Michael B. Shermer, PhD
Altadena, California, USA
Michael Shermer is the Founding Publisher and Editor-in-Chief of Skeptic magazine and the Director of The Skeptics Society. He is a Visiting Associate at the California Institute of Technology, and hosts the Skeptics Lecture Series at Cal Tech. He has authored several popular books on science, scientific history, and the philosophy and history of science. Dr Shermer is also a radio personality and the host of the Fox Family Channel’s Exploring the Unknown. He writes a monthly column for Scientific American.
Since his creation of the Skeptics Society, Dr Shermer has appeared on such shows as The Colbert Report, 20/20, Dateline, Charlie Rose, Larry King Live, Tom Snyder, Donahue, Oprah, Leeza, Unsolved Mysteries, and been interviewed for countless documentaries aired on PBS, A&E, Discovery, The History Channel, The Science Channel, and The Learning Channel. Shermer was the co-host and co-producer of the 13-hour Family Channel television series, Exploring the Unknown.
Dr Shermer received his BA in psychology from Pepperdine University, in experimental psychology from California State University at Fullerton, and his PhD in the history of science from Claremont Graduate University (1991). He was a college professor for 20 years (1979–1998), teaching psychology, evolution, and the history of science at Occidental College (1989–1998), California State University at Los Angeles, and Glendale College.
- “Nash Equilibrium, the Omerta Rule, and doping in cycling,” Skeptiblog, 2010 Jul 13.
- “The pattern behind self-deception,” Skeptiblog, 2010 Jun 15.
- “A skeptical triumph over medical flim-flam,” Skeptiblog, 2009 Nov 3.
- “An open letter to Bill Maher on vaccinations,” Huffington Post, 2009 Oct 16.
- “Darwinian psychology goes mainstream,” Skeptiblog, 2009 Jun 2.
- “Wheatgrass juice & folk medicine: why subjective anecdotes often trump objective data,” Scientific American Magazine, 2008 Aug.
- “Airborne baloney: the latest fad in cold remedies is full of hot air,” Scientific American Magazine, 2007 Jan.
- “Cures and cons: natural scams ‘he’ doesn’t want you to know about,” Scientific American Magazine, 2006 Mar.
- “Full of holes: the curious case of acupuncture,” Scientific American Magazine, 2005 Aug.
- “Hope springs eternal: can nutritional supplements, biotechnology and nanotechnology help us live forever?” Scientific American Magazine, 2005 Jul.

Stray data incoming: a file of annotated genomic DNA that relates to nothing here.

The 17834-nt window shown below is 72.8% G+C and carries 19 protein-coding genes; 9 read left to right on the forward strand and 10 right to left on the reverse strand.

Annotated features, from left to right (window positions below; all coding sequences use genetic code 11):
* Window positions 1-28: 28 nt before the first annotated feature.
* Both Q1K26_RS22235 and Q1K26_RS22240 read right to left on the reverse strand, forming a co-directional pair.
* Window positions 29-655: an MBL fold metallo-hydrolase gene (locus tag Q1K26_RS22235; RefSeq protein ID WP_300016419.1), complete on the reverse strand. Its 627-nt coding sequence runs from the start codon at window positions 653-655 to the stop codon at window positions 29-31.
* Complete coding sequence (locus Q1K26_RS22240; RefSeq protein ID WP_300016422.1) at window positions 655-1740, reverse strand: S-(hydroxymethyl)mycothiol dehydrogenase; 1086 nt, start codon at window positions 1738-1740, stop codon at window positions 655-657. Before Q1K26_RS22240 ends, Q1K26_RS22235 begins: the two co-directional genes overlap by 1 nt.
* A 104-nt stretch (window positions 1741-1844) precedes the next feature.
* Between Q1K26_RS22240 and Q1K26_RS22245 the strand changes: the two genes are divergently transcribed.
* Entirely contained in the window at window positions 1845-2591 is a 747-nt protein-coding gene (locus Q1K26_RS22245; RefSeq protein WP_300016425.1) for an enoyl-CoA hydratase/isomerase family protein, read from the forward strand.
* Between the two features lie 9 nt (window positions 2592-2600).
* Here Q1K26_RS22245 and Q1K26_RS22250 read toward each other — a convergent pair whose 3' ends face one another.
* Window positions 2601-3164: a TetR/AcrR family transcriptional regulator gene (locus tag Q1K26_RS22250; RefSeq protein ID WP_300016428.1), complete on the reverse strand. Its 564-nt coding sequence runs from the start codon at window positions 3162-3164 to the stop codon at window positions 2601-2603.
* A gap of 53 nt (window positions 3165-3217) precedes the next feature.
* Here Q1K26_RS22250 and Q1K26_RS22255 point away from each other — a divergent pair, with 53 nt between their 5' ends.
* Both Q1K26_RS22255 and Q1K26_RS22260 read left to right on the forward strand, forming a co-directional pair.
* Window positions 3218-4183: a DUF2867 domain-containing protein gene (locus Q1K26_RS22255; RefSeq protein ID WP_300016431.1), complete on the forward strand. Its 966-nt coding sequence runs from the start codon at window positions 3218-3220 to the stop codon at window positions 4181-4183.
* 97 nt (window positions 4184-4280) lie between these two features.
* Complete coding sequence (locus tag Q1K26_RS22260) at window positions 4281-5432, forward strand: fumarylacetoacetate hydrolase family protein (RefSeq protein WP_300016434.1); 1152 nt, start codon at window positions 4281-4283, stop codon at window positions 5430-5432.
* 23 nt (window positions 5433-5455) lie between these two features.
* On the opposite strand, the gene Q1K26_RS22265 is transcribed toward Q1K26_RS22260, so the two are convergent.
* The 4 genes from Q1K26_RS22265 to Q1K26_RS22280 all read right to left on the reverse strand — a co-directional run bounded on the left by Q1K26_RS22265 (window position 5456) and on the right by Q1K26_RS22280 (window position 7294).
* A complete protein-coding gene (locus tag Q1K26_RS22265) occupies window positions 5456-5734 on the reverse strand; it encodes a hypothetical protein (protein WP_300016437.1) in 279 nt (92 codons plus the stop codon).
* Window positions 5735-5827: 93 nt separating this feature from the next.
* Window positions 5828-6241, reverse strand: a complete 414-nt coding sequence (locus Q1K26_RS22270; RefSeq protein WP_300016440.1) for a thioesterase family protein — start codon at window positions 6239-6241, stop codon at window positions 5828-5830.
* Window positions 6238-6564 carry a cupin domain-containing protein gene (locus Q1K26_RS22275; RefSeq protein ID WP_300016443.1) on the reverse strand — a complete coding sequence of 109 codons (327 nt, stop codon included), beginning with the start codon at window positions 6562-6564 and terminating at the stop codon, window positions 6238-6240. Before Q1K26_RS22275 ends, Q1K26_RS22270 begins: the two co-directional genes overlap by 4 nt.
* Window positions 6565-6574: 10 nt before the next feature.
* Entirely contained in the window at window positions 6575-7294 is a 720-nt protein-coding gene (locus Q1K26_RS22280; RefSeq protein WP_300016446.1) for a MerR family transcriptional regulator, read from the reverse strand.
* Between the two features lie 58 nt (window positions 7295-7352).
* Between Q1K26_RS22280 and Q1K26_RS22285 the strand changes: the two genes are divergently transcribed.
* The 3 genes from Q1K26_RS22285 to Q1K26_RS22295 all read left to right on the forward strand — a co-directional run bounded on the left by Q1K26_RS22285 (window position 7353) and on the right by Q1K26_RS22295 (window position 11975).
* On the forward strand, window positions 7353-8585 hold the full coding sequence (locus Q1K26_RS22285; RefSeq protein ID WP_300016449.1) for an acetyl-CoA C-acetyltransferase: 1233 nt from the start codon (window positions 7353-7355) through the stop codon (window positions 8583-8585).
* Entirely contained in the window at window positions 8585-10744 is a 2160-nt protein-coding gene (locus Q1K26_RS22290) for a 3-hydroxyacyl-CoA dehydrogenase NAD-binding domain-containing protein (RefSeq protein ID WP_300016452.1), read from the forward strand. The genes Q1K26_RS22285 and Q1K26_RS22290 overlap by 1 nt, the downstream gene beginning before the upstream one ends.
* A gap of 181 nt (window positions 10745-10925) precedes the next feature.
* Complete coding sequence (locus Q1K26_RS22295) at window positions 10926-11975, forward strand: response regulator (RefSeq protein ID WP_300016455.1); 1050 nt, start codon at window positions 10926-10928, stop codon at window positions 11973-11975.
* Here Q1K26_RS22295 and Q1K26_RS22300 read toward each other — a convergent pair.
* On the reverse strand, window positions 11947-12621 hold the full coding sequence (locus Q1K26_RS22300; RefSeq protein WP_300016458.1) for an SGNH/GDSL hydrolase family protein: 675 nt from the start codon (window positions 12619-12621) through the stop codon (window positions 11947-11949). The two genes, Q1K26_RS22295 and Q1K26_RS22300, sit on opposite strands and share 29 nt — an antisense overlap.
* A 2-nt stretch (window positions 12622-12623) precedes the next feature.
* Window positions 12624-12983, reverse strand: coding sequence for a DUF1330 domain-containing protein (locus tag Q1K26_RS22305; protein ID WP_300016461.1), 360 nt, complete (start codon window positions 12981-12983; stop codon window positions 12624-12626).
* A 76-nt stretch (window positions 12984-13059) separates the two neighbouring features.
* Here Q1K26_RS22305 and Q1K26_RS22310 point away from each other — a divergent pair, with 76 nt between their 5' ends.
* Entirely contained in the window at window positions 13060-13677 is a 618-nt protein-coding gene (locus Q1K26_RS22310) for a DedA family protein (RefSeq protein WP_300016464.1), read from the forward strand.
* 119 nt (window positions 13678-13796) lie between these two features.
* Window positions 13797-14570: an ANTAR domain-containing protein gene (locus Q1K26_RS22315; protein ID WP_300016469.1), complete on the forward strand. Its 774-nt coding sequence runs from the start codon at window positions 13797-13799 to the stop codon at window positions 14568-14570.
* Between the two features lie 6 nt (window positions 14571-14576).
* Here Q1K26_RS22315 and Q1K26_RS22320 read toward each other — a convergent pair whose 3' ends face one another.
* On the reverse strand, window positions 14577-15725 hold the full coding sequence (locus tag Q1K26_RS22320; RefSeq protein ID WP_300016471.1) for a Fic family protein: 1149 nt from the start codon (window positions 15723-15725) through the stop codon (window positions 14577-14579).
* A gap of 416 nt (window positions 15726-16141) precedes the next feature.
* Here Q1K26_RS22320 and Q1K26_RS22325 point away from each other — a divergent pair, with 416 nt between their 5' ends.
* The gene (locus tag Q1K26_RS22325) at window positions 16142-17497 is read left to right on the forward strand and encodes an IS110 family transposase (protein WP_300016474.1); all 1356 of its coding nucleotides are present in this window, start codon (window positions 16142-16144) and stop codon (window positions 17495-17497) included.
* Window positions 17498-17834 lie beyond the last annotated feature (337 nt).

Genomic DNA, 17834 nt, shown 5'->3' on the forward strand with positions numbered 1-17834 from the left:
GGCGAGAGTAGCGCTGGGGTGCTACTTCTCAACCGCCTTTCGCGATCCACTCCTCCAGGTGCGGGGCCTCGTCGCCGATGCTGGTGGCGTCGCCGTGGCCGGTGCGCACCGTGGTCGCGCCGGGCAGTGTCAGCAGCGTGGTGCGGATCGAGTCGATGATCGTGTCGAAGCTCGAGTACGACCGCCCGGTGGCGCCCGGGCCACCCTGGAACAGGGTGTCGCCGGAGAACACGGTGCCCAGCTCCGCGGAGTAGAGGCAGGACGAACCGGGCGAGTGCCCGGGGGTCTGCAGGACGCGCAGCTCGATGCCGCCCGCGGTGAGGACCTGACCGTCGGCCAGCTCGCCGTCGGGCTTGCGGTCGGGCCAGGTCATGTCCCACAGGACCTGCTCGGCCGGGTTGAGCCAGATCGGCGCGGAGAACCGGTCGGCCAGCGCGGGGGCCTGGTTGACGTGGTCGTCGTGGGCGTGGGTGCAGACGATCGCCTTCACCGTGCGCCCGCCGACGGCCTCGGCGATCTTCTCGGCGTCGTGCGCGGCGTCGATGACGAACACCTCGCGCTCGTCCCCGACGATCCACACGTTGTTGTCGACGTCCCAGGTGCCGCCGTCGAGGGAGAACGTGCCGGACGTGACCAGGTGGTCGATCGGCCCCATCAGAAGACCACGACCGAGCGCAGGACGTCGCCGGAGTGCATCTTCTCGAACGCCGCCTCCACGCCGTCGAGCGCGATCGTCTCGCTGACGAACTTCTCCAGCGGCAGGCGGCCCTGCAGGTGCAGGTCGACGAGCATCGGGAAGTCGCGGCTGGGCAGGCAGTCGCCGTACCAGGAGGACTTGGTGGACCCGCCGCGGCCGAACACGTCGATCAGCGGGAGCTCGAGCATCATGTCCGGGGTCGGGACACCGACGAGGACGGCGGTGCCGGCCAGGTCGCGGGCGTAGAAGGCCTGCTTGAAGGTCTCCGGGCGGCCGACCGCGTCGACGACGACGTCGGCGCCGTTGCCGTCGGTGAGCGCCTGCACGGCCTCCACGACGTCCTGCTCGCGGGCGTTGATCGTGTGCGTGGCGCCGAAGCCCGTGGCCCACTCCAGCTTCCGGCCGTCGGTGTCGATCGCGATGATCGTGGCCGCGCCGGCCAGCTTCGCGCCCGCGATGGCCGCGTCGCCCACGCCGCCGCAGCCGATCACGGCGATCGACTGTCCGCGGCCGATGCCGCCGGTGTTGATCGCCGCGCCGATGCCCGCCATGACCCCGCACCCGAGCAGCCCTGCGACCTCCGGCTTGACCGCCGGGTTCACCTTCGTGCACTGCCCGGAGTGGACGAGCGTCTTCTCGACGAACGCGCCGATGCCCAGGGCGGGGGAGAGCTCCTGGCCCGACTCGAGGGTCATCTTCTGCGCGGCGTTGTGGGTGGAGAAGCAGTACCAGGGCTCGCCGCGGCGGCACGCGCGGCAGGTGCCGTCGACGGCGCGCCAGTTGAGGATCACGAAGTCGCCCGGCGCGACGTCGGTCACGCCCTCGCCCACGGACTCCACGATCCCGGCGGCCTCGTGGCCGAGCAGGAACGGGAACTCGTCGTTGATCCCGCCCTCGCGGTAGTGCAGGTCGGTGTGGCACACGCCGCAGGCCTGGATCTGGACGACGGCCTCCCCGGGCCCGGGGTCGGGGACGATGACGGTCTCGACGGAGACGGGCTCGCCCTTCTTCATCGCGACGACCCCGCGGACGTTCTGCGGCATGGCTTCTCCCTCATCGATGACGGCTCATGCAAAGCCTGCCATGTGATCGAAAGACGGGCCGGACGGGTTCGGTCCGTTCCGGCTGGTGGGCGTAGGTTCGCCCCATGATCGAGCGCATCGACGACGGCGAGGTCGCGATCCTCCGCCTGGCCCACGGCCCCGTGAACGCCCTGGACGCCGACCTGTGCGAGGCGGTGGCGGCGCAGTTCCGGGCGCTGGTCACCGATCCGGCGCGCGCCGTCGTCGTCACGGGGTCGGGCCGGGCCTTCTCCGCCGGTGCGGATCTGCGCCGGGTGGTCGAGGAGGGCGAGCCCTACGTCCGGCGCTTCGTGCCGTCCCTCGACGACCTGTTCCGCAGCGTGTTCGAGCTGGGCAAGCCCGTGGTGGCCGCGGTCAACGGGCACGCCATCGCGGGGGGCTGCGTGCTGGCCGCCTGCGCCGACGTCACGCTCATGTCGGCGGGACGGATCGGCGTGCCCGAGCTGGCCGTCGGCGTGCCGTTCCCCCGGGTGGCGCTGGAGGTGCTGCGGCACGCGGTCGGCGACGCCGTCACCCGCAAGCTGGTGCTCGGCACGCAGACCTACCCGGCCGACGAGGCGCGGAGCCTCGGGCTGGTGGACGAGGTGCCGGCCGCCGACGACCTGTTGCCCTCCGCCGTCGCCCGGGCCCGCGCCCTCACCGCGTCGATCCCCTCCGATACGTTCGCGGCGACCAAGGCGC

- “Skeptic: death by theory,” Scientific American Magazine, 2004 June.
- “Magic water & Mencken’s Maxim,” Scientific American Magazine, 2004 Apr.
- “What’s the harm? Alternative medicine is not everything to gain and nothing to lose,” Scientific American Magazine, 2003 Dec.
- “Fools & the wise of heart,” Scientific American Magazine, 2001 Jan.
Science Friction: Where the Known Meets the Unknown (Macmillan, 2005). In each of fourteen essays, Dr Shermer explores the very personal barriers and biases that plague and propel science, especially when scientists push against the unknown. What do we know and what do we not know? How does science respond to controversy, attack, and uncertainty? When does theory become accepted fact?
The Skeptic Encyclopedia of Pseudoscience, editor (ABC-Clio, 2002, 2 vols). An analysis of the most prominent controversies made in the name of science—from the effectiveness of proposed medical treatments to the reality of supernatural claims. This unique work provides a comprehensive introduction to the most prominent pseudoscientific claims made in the name of “science.” Over 100 entries cover the popular, the academic, and the bizarre, including things from alien abductions to the Bermuda Triangle, crop circles, Feng Shui, and near-death experiences. Notably included are entries by ISM Fellows: JA Mercer, SO Lilienfeld, SJ Lynn, SP Novella and LW Sarner.
Why People Believe Weird Things: Pseudoscience, Superstition, and Other Confusions of Our Time, (Holt, 1997; revised & expanded, 2002). In an age of supposed scientific enlightenment, many people still believe in mind reading, past-life regression theory, New Age hokum, and alien abduction. An assault on popular superstitions and prejudices, this book debunks these nonsensical claims and explores the very human reasons people find otherworldly phenomena, conspiracy theories, and cults so appealing. In an entirely new chapter for the revised edition, “Why Smart People Believe in Weird Things,” Dr Shermer takes on science luminaries like physicist Frank Tippler and others, who hide their spiritual beliefs behind the trappings of science.
- “On the threat of pseudoscience” (with DH Gorski & B Goldacre), Lorne Trottier Public Science Symposium on “Confronting pseudoscience: a call to action,” McGill University, 2010 Oct 18. [Webcast] [MP3]
Watch Michael Shermer:
TED, 2010: Dr Shermer talks about an upcoming book, The Believing Brain:
Dr Shermer on The Colbert Report, 2007 Aug 21:
Testing Acupuncture, 2007:
One of the oldest forms of so-called alternative or complementary medicine is the ancient Chinese art of acupuncture, now claimed by many to be a science. Dr Shermer goes in search of what is behind acupuncture through interviews and getting himself poked.
TED, 2006: “Why people believe strange things”
The Online Michael Shermer: